Because Aim-Smart runs within Microsoft Excel, many people ask me how well Aim-Smart performs. I’ve written a blog about Smart Match performance, but today I’m sharing performance statistics on Smart Parse and Smart Standardize.
For the test, I used several sets of real US addresses, making test cases of 1, 10, 100… and up to 1 million records (close to the limits of Excel). You can see the results in the table below. I also graphed the results to show the linear behavior of the two functions.
As you can see, performance is very, very good. As shown, Aim-Smart parses 1 million records in just 47 seconds. Smart Standardize runs on 1 million records in a similar time – 55 seconds.
I chose to parse and standardize address line 1 for this test because it is more complex than most data types (such as name or phone). Despite the additional complexity performance is still very nice.
The tests were performed on a Windows 8 laptop with 8GB of memory, an i7 Intel CPU (2.4Ghz) and a Samsung 850 EVO solid-state drive.
Although the laptop has several CPU cores, only one of them is used by the system at any given time, allowing the laptop to continue to be responsive – and therefore useful – for additional tasks such as checking email, etc.
Excel includes a standard duplicate removal tool called “Remove Duplicates”. I have used this tool before matching records using Smart Match (to avoid duplicate matching). While Remove Duplicates is useful, there are two fundamental issues to be aware of.
First, Remove Duplicates only removes exact matches within the Excel Sheet. On several occasions I’ve had two records that are the same, but because they come from different sources they aren’t exactly the same. One record may contain a contact with the name Anthony, but the same contact may be listed in another record as Tony. Remove Duplicates doesn’t give me any options for finding duplicates that aren’t exact matches.
The second issue I have with Remove Duplicates is the information it provides after removing the duplicates. The only information a user receives is the total number of removed records. Remove Duplicates won’t specify whether one record was duplicated several times or if several records were duplicated only once, or if there was some combination in between.
Deduplicate addresses these issues. When running Deduplicate I can access all the power of Aim-Smart’s matching logic, which allows for superior deduplication identification and reporting.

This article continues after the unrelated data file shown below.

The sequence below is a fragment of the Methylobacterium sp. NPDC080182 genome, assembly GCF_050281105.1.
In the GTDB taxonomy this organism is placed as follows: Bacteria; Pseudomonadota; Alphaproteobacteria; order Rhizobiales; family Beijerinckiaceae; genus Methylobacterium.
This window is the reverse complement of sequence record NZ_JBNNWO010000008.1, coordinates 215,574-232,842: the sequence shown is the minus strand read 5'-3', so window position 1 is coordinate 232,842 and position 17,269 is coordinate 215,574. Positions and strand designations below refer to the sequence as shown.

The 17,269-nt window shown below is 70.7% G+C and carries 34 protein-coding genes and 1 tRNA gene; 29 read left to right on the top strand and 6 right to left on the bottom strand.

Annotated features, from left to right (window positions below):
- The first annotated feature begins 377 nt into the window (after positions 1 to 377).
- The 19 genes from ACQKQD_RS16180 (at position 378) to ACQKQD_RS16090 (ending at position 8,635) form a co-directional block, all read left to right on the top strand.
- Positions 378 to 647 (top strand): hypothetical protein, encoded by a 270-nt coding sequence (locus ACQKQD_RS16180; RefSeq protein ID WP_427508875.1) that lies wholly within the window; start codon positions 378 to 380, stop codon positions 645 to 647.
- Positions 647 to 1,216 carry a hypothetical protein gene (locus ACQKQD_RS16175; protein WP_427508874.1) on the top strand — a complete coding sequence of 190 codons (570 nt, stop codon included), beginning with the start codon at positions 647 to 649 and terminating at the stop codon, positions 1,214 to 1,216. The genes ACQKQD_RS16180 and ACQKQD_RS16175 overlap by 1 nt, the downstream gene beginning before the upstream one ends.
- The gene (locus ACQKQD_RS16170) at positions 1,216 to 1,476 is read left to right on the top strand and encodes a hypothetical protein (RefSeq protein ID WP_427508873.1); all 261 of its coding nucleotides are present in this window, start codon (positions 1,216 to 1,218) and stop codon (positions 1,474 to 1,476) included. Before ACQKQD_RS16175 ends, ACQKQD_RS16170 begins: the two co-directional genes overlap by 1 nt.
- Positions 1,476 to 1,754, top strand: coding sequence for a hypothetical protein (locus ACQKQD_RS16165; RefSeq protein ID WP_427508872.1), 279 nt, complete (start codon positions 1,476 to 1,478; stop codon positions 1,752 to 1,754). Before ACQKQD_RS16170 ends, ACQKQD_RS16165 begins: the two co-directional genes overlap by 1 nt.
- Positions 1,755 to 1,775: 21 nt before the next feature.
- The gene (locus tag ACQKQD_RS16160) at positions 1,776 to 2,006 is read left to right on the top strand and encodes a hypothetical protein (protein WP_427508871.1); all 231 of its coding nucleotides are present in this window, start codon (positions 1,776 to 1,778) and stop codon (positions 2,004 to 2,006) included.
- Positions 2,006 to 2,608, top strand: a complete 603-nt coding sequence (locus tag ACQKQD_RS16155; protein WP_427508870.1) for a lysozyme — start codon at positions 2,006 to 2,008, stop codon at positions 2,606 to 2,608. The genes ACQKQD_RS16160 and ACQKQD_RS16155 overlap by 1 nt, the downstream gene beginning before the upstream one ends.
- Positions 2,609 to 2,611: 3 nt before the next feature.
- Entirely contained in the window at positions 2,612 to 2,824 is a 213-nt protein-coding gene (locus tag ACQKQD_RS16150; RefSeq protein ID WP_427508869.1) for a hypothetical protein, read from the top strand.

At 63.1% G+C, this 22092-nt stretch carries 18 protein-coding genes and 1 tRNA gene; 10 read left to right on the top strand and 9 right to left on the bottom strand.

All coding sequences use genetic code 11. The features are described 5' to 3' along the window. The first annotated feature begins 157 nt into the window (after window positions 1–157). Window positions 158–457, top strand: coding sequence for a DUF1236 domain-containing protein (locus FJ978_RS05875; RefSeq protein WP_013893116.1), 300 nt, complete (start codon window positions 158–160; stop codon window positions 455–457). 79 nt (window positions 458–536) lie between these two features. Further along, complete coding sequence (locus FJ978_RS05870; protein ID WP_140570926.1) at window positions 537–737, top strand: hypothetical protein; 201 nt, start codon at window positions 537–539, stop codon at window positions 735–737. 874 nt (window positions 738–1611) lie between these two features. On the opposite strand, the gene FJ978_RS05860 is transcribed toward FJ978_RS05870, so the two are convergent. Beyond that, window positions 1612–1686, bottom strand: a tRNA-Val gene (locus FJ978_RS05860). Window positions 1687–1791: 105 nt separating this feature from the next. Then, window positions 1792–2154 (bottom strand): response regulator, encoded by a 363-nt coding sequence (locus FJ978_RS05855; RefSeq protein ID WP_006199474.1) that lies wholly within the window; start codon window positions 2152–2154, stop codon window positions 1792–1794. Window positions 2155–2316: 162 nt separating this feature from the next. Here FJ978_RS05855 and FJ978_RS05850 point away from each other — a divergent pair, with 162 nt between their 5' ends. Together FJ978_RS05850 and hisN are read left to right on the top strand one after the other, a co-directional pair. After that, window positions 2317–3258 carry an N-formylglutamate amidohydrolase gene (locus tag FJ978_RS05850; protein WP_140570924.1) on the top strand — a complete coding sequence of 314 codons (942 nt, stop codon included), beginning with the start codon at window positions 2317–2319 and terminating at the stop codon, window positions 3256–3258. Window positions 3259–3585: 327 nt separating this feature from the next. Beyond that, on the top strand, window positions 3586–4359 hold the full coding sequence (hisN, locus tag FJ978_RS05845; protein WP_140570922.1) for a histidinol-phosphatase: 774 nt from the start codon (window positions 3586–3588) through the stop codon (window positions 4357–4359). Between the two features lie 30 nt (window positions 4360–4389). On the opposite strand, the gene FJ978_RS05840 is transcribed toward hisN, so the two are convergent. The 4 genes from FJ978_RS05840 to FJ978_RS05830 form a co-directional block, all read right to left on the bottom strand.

Here is an example of where Deduplicate results differ from Remove Duplicates. When using Remove Duplicates users have no ability to choose if duplicates are removed or not; in a way this isn’t a problem because every field matches exactly, so we know that we want the record removed. However, it leaves several possible duplicates (that vary by a small amount) untouched in the document. When using Deduplicate with the intelligent deduplicate logic we can see multiple sets of exact duplicates and we can see varying quality levels of other duplicates as well. This is useful when data may look like this.
Using Remove Duplicates on all columns, with the data provided, would only remove row 4 and leave Rows 2 and 5, which are of course real duplicates. Remove Duplicates allows us to choose limited columns to compare. If a user chose a column subset (Last, Address, State) then rows 2-5 would be removed, but row 3 is not actually a duplicate. Without Aim-Smart’s Deduplicate tool it would take a lot of time and effort to identify (and potentially remove) the approximate match duplicates.
With these results a user is able to assess which matches are true matches and which ones aren’t true matches. The user then knows based on the [ID] which rows to remove in the original document. In addition users can easily see in the results how many duplicates each record group contains.
Thanks to these abilities and features Deduplicate is a more powerful tool than Excel’s Remove Duplicates tool.
When using Aim-Smart to match data, there are several steps you can do to improve performance.
First, when matching two sources, always make the second source (called the target) the larger of the two databases. The reason for this is that the sound-alike engine is applied only to Source A. There is processing time involved in creating each sound-alike, and additional time in storing them for matching later.
Second, if the target (source B) is greater than a few hundred thousand records, you may want to save the results to a Custom Database for use later. Thus, for any subsequent matches, performance is greatly improved. I have done extensive testing where source B had 3.5 million records and matching ran within minutes when source A had up to 10,000 records (to be precise 8 min 52 sec). To save the records to a custom database, use this feature when matching:
You can then reuse the “Master_Data” database by pressing the Custom DB Matching icon within the toolbar.
Third, each additional condition that is added, makes matching slightly slower. In my testing I found that going from one match condition to five increased processing time about 50%. You may not want nor be able to reduce the number of match conditions used, but something to keep in mind.
Lastly, use a solid state drive. 🙂 It’s amazing how much they improve I/O performance.